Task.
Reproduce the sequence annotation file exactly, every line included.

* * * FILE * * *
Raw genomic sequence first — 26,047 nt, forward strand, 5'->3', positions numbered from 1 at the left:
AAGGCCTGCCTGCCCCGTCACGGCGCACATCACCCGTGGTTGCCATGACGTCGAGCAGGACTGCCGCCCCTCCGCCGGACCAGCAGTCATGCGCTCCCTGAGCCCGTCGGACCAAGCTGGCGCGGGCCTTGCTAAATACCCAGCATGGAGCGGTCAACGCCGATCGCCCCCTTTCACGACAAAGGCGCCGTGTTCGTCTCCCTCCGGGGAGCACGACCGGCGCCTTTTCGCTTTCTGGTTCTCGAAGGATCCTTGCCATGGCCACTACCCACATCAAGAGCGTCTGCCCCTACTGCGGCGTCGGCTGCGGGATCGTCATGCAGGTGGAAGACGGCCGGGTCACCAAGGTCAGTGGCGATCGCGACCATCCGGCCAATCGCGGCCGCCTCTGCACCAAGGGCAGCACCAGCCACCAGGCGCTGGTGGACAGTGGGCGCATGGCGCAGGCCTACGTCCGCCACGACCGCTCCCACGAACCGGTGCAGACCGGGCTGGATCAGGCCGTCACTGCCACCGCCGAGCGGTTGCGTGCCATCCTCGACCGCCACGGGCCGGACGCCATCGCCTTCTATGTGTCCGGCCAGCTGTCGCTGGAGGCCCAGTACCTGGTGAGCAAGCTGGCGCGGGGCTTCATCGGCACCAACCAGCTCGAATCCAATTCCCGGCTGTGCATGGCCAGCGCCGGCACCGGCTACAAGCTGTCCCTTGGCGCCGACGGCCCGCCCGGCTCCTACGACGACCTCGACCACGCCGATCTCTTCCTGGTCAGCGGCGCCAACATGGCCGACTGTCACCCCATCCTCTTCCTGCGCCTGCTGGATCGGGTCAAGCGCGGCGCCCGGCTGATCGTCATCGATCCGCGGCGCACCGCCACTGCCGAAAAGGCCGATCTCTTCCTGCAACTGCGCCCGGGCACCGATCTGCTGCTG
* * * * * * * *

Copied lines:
Raw genomic sequence first — 26,047 nt, forward strand, 5'->3', positions numbered from 1 at the left:
AAGGCCTGCCTGCCCCGTCACGGCGCACATCACCCGTGGTTGCCATGACGTCGAGCAGGACTGCCGCCCCTCCGCCGGACCAGCAGTCATGCGCTCCCTGAGCCCGTCGGACCAAGCTGGCGCGGGCCTTGCTAAATACCCAGCATGGAGCGGTCAACGCCGATCGCCCCCTTTCACGACAAAGGCGCCGTGTTCGTCTCCCTCCGGGGAGCACGACCGGCGCCTTTTCGCTTTCTGGTTCTCGAAGGATCCTTGCCATGGCCACTACCCACATCAAGAGCGTCTGCCCCTACTGCGGCGTCGGCTGCGGGATCGTCATGCAGGTGGAAGACGGCCGGGTCACCAAGGTCAGTGGCGATCGCGACCATCCGGCCAATCGCGGCCGCCTCTGCACCAAGGGCAGCACCAGCCACCAGGCGCTGGTGGACAGTGGGCGCATGGCGCAGGCCTACGTCCGCCACGACCGCTCCCACGAACCGGTGCAGACCGGGCTGGATCAGGCCGTCACTGCCACCGCCGAGCGGTTGCGTGCCATCCTCGACCGCCACGGGCCGGACGCCATCGCCTTCTATGTGTCCGGCCAGCTGTCGCTGGAGGCCCAGTACCTGGTGAGCAAGCTGGCGCGGGGCTTCATCGGCACCAACCAGCTCGAATCCAATTCCCGGCTGTGCATGGCCAGCGCCGGCACCGGCTACAAGCTGTCCCTTGGCGCCGACGGCCCGCCCGGCTCCTACGACGACCTCGACCACGCCGATCTCTTCCTGGTCAGCGGCGCCAACATGGCCGACTGTCACCCCATCCTCTTCCTGCGCCTGCTGGATCGGGTCAAGCGCGGCGCCCGGCTGATCGTCATCGATCCGCGGCGCACCGCCACTGCCGAAAAGGCCGATCTCTTCCTGCAACTGCGCCCGGGCACCGATCTGCTGCTG